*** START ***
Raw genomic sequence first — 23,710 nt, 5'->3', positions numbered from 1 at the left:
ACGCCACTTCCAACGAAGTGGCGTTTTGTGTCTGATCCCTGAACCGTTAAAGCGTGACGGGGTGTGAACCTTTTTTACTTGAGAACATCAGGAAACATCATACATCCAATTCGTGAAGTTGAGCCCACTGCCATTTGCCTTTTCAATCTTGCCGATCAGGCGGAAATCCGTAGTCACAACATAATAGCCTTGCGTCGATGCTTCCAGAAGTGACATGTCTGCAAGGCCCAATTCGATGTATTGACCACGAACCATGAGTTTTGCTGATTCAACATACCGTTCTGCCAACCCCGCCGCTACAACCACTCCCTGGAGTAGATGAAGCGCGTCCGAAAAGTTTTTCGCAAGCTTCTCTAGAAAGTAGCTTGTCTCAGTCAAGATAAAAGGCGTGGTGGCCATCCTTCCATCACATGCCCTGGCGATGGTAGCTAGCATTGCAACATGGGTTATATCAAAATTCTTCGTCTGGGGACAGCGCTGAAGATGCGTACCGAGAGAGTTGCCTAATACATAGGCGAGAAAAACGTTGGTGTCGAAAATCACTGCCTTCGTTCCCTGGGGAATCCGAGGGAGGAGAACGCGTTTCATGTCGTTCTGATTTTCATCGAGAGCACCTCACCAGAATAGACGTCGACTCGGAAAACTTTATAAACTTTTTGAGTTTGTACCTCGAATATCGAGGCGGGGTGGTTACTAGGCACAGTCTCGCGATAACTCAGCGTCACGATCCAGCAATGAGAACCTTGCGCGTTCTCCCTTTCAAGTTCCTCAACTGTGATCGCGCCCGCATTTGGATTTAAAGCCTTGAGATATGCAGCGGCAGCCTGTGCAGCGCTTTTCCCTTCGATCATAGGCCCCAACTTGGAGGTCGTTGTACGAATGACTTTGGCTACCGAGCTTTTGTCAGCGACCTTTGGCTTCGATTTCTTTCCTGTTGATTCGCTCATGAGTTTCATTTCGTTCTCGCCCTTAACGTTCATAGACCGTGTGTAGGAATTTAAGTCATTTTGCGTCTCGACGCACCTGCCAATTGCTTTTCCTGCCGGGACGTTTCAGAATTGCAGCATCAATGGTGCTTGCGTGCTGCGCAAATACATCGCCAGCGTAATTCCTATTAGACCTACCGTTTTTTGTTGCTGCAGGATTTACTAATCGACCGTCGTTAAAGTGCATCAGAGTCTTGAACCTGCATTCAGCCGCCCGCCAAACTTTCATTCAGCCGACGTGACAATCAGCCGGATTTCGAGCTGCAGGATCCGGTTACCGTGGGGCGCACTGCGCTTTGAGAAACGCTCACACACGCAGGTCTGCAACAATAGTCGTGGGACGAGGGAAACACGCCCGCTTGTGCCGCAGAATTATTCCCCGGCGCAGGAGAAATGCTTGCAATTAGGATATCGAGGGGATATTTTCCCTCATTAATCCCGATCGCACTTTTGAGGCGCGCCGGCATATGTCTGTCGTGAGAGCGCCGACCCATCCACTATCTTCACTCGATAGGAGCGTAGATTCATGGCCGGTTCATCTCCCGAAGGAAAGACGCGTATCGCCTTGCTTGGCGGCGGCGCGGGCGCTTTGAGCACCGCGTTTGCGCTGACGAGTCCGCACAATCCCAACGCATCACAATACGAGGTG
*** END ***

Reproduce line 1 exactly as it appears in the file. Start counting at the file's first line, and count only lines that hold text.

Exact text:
Raw genomic sequence first — 23,710 nt, 5'->3', positions numbered from 1 at the left: